The tribulations of bringing AC to the subwaysBy
As the dog days of summer dawn upon us, the subways are often viewed as the city’s oven, and newsstand operators store candies in the fridge. By and large, though, the subway cars are a cool reprieve from sweltering platforms. While newer rolling stock models have some AC quirks — it’s generally much cooler in the middle of the cars than it is at the ends underneath the air conditioner units — outside of the rare AC malfunction, the trains are kept temperate.
It wasn’t always like this. In the early days of the subways, ceiling fans shuffling around stifling air were the norms. While platforms weren’t as heated by AC exhaust as they are today, traveling underground in the summer was never a pleasant experience. A few years ago, I looked at the history of A.C. in the subway, and today, I want to revisit that post. After a weekend of hot and humid days, the air conditioned train car is something we shouldn’t take for granted.
Over the weekend, as sticky weather and temperatures in the 90s descended upon the city, I enjoyed relatively good subway luck. I didn’t have to wait too long for most of my trains, but I found myself with a few minutes to kill at both 161st St. and West 4th St. on Saturday. The heat was oppressive, and while summer in the city is my favorite season, the subways are utterly unbearable.
The worst part of riding around New York City in the summer are the underground waits. With train cars spewing heat from industrial-strength air conditioners, the stations themselves see temperatures soar beyond tolerable levels. The stagnant air induces sweat at hours of the morning far too early for that kind of heat, and only the blessed air conditioning of the train cars makes a commute tolerable.
These days, we take our air conditioned subway cars for granted, but it wasn’t always like that. The MTA undertook its current air conditioning efforts in 1967, and the thought of a summer ride without AC lives on only in the memories of long-time New Yorkers. So as we sit on the cusp of summer and Transit turns on the AC, let’s hop in the Wayback Machine to a time when the New York City Transit Authority just couldn’t quite get air conditioning right.
Our journey begins in September of 1955, an odd time to test air conditioning as the heat is already dissipating by then. On a day that saw the outside temperature hit just 62 degrees, NYCTA ran a successful test of its first air conditioned subway car, an retrofitted R-15 car. As station temperatures hit 81 degrees and the mercury outside climbed to 87.5 in un-air conditioned cars, the test car saw temperatures fluctuate between 68 and 73 degrees. The authority proclaimed this one-day test a success, and plans to outfit the entire subway fleet at a cost of $700 per car were drawn up.
This optimism was short-lived. A year later, the NYCTA unveiled another test run of the air conditioned cars. Six R-17 cars equipped with loud speakers, air conditioned and in-route music provided, of course, by Muzak, made headlines as Transit officials again extolled the virtues of air conditioning. At the time, Transit planned to test these cars along various IRT routes but ran into early troubles.
The authority tried to test it on the Shuttle route, but the short trip did not provide for ample testing time. “The run between Times Square and Grand Central takes one minute,” wrote The Times, “apparently too brief a time to cool the hot subway air taken in during the stops of one and one-half to two minutes at the shuttle terminals.” Passengers complained as well of stale air and high humidity.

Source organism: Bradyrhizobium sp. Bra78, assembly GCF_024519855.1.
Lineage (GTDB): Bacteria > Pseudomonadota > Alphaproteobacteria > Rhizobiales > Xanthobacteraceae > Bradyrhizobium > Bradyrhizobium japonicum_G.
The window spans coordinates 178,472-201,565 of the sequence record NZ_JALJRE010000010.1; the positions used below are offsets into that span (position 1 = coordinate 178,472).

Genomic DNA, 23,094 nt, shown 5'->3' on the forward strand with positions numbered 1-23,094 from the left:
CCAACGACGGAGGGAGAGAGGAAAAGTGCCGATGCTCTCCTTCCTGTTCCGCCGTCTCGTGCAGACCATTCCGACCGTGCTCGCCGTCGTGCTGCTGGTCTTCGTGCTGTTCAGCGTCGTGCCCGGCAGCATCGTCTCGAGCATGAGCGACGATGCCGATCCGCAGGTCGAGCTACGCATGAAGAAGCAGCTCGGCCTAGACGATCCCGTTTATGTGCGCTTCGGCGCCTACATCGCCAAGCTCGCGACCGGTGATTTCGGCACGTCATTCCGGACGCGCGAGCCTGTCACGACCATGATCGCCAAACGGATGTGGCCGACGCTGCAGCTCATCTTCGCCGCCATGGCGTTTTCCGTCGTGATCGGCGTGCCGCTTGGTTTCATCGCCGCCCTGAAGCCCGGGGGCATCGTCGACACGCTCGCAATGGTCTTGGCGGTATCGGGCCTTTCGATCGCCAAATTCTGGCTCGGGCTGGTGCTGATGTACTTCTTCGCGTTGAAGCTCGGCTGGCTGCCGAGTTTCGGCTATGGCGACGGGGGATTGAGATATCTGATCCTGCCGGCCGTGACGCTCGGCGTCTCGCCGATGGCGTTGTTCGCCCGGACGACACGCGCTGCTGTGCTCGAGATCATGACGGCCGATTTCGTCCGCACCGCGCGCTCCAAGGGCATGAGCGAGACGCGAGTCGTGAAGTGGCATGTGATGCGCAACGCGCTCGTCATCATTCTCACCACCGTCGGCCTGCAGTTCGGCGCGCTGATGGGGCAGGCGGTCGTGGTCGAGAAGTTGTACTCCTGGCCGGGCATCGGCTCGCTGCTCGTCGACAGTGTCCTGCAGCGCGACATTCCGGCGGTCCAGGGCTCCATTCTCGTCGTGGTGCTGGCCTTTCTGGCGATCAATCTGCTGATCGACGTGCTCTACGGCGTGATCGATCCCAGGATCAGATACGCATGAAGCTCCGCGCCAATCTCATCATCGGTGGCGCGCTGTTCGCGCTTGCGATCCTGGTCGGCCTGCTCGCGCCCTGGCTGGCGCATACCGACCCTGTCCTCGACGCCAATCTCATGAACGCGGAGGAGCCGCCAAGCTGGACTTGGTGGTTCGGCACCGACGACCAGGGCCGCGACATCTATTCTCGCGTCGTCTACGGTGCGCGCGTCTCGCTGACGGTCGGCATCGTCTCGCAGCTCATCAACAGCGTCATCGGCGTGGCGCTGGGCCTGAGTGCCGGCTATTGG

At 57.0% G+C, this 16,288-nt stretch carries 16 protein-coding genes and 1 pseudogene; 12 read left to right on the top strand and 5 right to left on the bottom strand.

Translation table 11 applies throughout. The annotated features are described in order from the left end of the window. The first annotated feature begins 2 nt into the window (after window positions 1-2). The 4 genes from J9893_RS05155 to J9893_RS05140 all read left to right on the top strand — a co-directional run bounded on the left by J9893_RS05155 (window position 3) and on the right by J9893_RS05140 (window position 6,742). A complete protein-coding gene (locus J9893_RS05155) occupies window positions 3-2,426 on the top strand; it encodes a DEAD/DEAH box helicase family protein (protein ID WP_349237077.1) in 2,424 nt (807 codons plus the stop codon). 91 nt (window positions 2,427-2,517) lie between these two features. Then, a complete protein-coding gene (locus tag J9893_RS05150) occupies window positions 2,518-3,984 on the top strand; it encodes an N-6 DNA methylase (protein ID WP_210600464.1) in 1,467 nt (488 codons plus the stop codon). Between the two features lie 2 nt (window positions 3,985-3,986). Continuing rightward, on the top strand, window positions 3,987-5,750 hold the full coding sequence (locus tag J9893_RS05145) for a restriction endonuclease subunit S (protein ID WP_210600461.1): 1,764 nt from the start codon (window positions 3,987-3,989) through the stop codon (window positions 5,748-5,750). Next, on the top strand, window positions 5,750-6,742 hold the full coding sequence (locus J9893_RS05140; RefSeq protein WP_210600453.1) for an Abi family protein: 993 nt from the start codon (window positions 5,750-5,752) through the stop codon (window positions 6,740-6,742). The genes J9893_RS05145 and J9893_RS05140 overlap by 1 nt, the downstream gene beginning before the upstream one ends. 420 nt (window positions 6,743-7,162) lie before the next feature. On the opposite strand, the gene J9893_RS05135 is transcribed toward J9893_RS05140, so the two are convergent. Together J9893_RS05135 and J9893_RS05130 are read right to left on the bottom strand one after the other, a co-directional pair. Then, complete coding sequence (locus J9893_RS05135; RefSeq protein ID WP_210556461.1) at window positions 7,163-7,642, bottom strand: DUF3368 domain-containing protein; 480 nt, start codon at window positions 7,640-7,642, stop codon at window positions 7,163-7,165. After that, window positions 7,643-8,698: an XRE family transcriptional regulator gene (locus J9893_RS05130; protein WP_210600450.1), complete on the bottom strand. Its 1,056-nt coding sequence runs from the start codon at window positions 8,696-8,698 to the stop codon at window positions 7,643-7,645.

By 1962, the promise of air conditioning had failed to materialize, and the NYCTA declared the $300,000 experiment a failure. Even after the successful test runs, Transit found humidity levels well beyond acceptable. “As humidity built up and breathing became difficult,” The Times said in 1962, “passengers fled to the fan-ventilated cars…To add to passenger discomfort the cool air was dissipated when doors opened at stations, while the humidity remained unchanged.” While PATH announced air conditioning, NYCTA was left searching for solutions.
Five years later, the city struck air conditioning gold. After tinkering with the technology, Transit found a costly solution, and early test runs were again successful. This time, the humidity levels were kept in check, and railfans began to stalk the air conditioned cars, riding them along the F line from terminal to terminal to bask in the cool air. With a grant from the government and $15 million from the city, Transit finally promised to outfit its rolling stock with AC.
Even still, the going went slowly. By August of 1970, finding an air conditioned car was likened to finding a needle in a hay stack, and a 1973 proposal called for full air condition only by 1980. Throughout the 1980s, those struggles continued. At various points in the decade, air conditioning either didn’t work or was on the verge of breaking down. In 1983, while Transit officials alleged that 50 percent of cars were air conditioned, one rider found himself with AC during only 20 percent of his trips.
Today, with new rolling stock and a better maintenance program in place, the subways are blissfully air conditioned, a haven from the heat outside and in the station. I’m too young to remember those days of un-air conditioned trains, but I have vague recollections from the mid-to-late 1980s of stiflingly hot rides in graffiti-covered cars. Even if the new rolling stock can seem somewhat sterile at times, I’ll take that air conditioned as the mercury rises and summer settles in to stay for a few more months.